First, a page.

Former Black Lion Inn, Conwy
Former Black Lion Inn, 11 Castle Street, Conwy
For a long time, this building was presumed to date from 1589, the year displayed above the front door. But c.2010 a sample taken from one of the roof timbers, on behalf of the Royal Commission on the Ancient and Historical Monuments of Wales, was tested and established that the timber was felled in 1441-42.
The oldest parts of the building date from the period when Conwy was rebuilt following destruction of the walled town in 1401 by the forces of Welsh rebel leader Owain Glyndwr. Archaeology has indicated the house was originally an urban two-bay hall house with jointed crucks. The hall house was converted in 1589, when it became a stone-walled storeyed house with hearth passage.
The initials JB and E appear alongside that date above the door. JB was John Brickdall, vicar of Conwy at the time. The house was either the vicarage or his private residence. He was descended from Thomas Brickdall, possible Conwy Castle’s first governor. The wealthy Brickdall family was prominent for several centuries in Conwy. The house was known as Brickdall House until the late 19th century.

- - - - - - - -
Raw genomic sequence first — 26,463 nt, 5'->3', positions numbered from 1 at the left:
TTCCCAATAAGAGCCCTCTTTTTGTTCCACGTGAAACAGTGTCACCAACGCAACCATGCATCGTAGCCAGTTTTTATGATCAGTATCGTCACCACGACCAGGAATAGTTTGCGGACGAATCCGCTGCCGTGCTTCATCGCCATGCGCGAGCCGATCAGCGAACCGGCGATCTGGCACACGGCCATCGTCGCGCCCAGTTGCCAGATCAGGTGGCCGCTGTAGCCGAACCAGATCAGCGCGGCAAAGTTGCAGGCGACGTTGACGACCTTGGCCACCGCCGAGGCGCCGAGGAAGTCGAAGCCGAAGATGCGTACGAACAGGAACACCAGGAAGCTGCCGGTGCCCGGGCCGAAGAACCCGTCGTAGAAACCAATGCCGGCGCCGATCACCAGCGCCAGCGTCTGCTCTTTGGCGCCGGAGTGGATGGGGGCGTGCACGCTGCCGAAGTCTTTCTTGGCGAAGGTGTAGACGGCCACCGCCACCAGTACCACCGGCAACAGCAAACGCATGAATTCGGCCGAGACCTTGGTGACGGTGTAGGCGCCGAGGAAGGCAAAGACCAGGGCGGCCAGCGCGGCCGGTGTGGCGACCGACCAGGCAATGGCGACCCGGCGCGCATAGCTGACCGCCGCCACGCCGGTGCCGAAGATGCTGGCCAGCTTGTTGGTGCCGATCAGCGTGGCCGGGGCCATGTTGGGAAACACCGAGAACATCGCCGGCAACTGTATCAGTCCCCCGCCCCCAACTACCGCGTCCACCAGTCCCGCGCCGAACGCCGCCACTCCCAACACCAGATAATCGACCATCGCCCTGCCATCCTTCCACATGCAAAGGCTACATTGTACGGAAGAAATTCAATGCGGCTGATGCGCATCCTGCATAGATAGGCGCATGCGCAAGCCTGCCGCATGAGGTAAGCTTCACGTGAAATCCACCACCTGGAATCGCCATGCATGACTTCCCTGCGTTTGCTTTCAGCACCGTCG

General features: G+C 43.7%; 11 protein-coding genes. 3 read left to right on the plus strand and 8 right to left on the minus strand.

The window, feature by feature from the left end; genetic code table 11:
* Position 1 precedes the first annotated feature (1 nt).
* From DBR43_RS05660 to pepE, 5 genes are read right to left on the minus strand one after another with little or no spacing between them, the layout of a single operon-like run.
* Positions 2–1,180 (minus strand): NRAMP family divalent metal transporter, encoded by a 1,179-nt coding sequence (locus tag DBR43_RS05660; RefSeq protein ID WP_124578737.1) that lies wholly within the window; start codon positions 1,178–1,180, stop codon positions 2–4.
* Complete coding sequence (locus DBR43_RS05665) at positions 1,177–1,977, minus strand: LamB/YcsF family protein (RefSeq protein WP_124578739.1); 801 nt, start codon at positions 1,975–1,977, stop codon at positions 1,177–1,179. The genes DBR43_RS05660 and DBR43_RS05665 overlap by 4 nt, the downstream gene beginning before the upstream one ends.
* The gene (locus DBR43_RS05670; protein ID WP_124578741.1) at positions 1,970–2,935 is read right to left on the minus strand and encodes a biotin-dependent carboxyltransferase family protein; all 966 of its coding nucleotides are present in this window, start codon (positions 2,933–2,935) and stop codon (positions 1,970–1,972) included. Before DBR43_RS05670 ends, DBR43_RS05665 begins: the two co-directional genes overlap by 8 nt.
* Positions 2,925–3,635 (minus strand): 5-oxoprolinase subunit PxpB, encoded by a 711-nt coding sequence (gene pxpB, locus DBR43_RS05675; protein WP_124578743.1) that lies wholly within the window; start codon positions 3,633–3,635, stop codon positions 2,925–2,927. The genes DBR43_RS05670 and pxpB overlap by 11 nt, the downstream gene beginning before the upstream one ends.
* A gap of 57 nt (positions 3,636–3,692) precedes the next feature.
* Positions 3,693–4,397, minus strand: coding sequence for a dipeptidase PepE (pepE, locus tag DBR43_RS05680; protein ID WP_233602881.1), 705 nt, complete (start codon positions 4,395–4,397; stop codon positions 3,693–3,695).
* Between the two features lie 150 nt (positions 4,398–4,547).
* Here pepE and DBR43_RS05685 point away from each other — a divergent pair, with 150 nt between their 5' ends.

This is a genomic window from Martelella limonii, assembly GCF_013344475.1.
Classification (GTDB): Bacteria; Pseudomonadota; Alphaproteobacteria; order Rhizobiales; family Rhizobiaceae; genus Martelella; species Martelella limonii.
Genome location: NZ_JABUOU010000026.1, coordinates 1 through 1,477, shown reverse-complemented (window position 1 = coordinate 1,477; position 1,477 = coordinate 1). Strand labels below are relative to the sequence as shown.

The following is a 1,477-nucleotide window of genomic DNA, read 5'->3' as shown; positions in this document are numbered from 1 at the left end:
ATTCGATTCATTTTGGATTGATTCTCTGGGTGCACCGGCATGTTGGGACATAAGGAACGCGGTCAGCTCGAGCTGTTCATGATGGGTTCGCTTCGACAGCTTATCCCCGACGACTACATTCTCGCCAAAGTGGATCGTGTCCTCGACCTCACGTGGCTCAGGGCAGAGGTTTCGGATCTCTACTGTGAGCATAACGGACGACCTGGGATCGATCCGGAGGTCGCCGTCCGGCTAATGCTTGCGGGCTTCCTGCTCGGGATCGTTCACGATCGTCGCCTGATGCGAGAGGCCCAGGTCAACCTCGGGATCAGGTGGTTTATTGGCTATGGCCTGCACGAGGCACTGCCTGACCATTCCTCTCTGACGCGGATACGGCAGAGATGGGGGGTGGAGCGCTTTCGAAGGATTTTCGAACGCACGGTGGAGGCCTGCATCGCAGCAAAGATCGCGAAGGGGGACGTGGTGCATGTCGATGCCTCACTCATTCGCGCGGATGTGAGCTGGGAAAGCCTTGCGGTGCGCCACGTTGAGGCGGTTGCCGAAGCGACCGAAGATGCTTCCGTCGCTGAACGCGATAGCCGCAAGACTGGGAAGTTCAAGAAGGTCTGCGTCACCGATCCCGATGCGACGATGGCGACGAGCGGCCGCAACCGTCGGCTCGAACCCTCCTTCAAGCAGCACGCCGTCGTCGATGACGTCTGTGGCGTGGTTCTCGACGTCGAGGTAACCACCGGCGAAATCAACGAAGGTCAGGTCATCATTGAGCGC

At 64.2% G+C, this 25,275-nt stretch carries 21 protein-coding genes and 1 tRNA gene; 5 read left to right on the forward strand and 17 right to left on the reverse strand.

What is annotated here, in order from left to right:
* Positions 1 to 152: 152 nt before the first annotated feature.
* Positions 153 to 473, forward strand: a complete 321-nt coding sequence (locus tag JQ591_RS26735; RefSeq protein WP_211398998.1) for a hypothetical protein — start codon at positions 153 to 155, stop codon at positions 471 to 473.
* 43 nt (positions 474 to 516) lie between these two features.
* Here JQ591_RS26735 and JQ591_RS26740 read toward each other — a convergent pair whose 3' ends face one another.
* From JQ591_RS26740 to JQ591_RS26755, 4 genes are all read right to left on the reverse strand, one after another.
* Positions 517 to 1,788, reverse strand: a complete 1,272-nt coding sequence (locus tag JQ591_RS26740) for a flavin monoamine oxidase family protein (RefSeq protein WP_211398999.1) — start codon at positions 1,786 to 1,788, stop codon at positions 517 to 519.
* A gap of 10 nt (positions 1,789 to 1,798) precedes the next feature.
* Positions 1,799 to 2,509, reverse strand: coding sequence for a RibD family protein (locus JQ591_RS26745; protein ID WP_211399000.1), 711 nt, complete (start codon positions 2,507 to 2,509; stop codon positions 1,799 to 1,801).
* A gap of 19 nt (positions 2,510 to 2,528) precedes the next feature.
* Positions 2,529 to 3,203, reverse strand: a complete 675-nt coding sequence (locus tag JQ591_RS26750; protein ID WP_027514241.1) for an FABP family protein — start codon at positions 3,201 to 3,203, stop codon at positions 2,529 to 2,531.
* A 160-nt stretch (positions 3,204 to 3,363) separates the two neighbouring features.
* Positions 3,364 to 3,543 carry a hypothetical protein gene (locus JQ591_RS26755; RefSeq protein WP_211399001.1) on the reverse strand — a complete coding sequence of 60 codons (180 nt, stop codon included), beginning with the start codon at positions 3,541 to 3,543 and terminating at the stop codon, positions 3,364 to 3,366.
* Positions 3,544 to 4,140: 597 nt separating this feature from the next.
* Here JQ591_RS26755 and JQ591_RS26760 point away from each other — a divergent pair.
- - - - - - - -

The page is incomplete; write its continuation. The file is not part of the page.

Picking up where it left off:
The building was remodelled in the 18th century probably for its new use as the Black Lion posting inn, a public house catering for people travelling in horse-drawn coaches.
An outbuilding behind the Black Lion was used at some time for a weekly pig market, held on Monday mornings. The Black Lion has its own well, stone steps up to the town wall behind, and a cellar rumoured to conceal a secret escape tunnel to the quay (beneath the town wall). There are tales that the building is haunted by two spirits, one of them sinister, the other playful and mischievous.
In 1935 the building was bought by electrical engineer William Henry Morgan, who ran his business from an outbuilding in the rear yard which was previously stables. The front of the building was let to tenants who ran a sweetshop. A seasonal teashop opened in 1952 in the “siambr fawr”, the large chamber.
From 1958 the building housed a combined teashop and antiques business. In 2002 it was bought by Ian Hughes, owner of a local car-repair business, who began a restoration. One of his panel beaters created the metal jackdaws that adorn the roof. Anybody born within the walled town is traditionally known as a “jackdaw”.
A new owner, Angharad Jones, completed the building’s renovation for residential use in 2015.
With thanks to Ray Castle
FOOTNOTES: Details of the building’s occupants over the centuries
Postcode: LL32 8AY
Website of 11 Castle Street - including archaeological reports
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